Also remember that starting with Dynamics CRM 2013, the QOI and Opportunity forms were all redesigned to use the new layout which includes an editable grid for the Product line items. Since you can create records from the grid, and even change some fields, keep in mind that any JavaScript on the Product detail form will never be executed.

Any work that must be done on the create of one of these records must be accomplished using a plugin.

The Problem

The main problem was the internal Dynamics CRM code was overwriting the results of our custom code – somewhere – and after reviewing the facts, I realized there was just no way I could circumvent the actions of the product.

Correcting the Problem

The solution to this problem was actually rather simple and I still wonder why this wasn’t tried before.

It turns out that there is a Manual Discount field which is actually used by the automatic calculation engine.  After spending about 30 minutes with the customer, we were able to successfully test the use of the Manual Discount field as the basis for our custom per unit price.

I used that field to reduce the price per unit so that the calculation appeared to be using the manually entered price per unit, even though it was not. The code looks like this:

Code Snippet
  1. function newDiscountCalculation() {
  2.     if (Xrm.Page.getAttribute(“new_netpriceperunit”).getValue() == null) {
  3.         Xrm.Page.getAttribute(“manualdiscountamount”).setValue(0.00);
  4.         return;
  5.     }
  6.     var priceDifference = Xrm.Page.getAttribute(“priceperunit”).getValue() –
  7.                           Xrm.Page.getAttribute(“new_netpriceperunit”).getValue();
  8.     if (priceDifference === 0) {
  9.         return;
  10.     }
  11.     var manualDiscount = (priceDifference –
  12.                           Xrm.Page.getAttribute(“volumediscountamount”).getValue()) *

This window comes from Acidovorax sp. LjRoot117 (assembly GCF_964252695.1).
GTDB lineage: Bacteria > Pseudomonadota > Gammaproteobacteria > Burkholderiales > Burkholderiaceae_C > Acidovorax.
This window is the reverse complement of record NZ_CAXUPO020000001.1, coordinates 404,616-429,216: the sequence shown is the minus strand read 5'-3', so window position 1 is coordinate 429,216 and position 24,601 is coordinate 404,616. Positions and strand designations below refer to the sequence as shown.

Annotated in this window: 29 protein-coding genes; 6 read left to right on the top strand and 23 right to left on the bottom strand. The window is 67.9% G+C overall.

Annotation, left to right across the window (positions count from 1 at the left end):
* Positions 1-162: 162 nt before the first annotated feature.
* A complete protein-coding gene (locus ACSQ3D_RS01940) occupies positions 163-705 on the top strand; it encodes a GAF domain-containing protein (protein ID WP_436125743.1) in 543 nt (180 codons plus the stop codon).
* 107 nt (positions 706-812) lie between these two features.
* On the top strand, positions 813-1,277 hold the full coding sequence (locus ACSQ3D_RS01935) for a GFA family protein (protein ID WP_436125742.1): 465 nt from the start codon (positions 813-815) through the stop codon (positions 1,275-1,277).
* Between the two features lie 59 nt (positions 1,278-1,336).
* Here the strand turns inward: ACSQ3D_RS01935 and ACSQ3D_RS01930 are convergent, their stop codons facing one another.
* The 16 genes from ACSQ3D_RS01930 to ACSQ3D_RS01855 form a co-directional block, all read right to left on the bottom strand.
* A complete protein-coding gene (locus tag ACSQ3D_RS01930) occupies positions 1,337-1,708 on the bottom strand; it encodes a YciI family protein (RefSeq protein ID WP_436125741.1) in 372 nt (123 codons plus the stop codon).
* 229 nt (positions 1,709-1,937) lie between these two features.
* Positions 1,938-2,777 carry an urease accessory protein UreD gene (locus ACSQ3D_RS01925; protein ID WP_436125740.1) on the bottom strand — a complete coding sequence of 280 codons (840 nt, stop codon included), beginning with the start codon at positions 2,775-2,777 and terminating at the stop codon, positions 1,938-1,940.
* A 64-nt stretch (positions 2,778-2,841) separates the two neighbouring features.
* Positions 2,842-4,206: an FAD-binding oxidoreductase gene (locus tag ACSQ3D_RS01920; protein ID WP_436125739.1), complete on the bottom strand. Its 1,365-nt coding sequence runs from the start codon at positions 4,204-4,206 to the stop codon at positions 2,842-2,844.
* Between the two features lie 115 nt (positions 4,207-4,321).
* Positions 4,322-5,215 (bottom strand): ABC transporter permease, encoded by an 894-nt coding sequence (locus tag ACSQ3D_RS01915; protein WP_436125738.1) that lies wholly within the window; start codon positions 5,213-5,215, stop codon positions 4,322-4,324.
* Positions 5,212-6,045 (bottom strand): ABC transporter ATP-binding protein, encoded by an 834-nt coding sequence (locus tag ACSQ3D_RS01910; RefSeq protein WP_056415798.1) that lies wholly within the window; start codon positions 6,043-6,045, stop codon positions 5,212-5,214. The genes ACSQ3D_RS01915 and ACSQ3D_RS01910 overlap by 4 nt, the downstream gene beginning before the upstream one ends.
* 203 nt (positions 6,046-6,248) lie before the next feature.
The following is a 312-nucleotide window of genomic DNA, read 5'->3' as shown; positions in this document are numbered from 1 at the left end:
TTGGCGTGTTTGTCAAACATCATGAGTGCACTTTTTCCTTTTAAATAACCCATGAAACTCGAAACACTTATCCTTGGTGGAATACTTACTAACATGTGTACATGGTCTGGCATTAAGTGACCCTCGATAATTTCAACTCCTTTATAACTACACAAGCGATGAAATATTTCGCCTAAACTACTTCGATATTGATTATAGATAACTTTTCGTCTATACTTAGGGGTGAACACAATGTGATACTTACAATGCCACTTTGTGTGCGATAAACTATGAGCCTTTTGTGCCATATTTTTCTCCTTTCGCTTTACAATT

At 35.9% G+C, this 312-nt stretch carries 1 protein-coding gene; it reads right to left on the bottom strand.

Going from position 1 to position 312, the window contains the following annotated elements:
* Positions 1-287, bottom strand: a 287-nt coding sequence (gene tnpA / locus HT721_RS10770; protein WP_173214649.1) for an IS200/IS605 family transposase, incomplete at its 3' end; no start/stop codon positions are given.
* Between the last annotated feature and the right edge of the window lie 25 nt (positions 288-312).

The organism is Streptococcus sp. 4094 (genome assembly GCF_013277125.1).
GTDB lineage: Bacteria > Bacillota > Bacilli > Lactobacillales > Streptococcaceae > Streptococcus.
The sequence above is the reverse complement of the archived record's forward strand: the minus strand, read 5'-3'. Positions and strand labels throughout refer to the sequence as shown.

13.                           Xrm.Page.getAttribute(“quantity”).getValue();
  14.     Xrm.Page.getAttribute(“manualdiscountamount”).setValue(manualDiscount);
  15. }


So that took care of the data issue, the remainder of the problem was corrected by removing ALL of the custom JavaScript and Plugins that also performed the calculations.

The only issue that remained was we had years worth of data in the wrong fields and many of the additional functionality points: Templates, reports, etc., were using these custom total fields.

Final Results

So here are the results of this process:


As far as the users go, there was not change to the functionality they have been using for the past 7 years or so.


I decommissioned and removed five plugins because their function was either unnecessary or redundant. The plugins that currently exist perform addition functions but the only pricing-related things they do are to put the values from the standard total fields into the custom total fields because those are the fields that are being used throughout the entire system.


About 95% of the JavaScript related to these entities was removed. Most of the work is actually done in the QOI Product entities and since the fields are named the same, I was able to have a single JavaScript library shared among all of these entities.

Lessons Learned

You’ve probably heard me say this many times but it is never a good idea to recreate Dynamics CRM built-in functionality.  Sooner or later you will pay the price for that decision and it is never pretty.

So, don’t do it.